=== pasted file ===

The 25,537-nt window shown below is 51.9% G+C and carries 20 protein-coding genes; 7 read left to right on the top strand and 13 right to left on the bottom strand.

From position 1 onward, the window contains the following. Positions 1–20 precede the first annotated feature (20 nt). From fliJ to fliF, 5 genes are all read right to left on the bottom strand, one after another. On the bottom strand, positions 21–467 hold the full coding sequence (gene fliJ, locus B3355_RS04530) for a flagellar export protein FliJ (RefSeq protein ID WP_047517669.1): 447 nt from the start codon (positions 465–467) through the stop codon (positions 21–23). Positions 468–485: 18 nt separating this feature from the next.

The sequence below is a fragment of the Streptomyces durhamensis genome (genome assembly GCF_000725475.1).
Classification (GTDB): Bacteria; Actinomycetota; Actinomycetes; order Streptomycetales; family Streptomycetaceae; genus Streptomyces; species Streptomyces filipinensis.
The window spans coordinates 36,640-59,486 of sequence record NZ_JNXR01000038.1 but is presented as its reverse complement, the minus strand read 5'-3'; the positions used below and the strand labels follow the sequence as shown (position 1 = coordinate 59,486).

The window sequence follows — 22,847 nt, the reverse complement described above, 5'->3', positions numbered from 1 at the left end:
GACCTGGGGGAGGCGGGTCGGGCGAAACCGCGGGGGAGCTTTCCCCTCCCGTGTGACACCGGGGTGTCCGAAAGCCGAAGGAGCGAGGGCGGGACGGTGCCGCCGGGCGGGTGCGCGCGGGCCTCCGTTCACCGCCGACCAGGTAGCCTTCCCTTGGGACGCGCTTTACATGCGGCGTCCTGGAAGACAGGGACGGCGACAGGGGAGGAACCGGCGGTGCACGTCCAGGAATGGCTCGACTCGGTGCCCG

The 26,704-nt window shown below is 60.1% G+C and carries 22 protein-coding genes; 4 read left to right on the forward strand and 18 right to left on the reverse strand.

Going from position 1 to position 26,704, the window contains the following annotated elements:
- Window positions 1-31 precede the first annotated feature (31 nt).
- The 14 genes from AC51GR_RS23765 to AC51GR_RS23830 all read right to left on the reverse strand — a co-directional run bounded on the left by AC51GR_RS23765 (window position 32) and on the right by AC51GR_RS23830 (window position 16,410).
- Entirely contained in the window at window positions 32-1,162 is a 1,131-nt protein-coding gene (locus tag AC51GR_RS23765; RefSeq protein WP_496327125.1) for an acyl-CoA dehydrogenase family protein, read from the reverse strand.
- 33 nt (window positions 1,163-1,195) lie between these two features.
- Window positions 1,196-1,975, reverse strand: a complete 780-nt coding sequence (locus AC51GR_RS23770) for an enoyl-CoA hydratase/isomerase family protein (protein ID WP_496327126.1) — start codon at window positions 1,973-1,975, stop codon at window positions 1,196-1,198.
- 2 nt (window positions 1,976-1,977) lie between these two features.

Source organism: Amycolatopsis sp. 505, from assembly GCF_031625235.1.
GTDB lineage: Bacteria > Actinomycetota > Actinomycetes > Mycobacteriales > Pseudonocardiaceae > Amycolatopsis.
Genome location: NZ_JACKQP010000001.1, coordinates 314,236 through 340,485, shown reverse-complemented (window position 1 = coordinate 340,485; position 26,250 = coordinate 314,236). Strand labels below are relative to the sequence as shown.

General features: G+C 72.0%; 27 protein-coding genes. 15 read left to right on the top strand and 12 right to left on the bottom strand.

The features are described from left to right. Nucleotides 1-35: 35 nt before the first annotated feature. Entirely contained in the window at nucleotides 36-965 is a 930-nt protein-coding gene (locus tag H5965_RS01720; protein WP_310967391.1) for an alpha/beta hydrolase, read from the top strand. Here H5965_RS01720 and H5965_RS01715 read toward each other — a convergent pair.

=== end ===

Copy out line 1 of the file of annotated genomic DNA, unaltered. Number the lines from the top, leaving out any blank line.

The 25,537-nt window shown below is 51.9% G+C and carries 20 protein-coding genes; 7 read left to right on the top strand and 13 right to left on the bottom strand.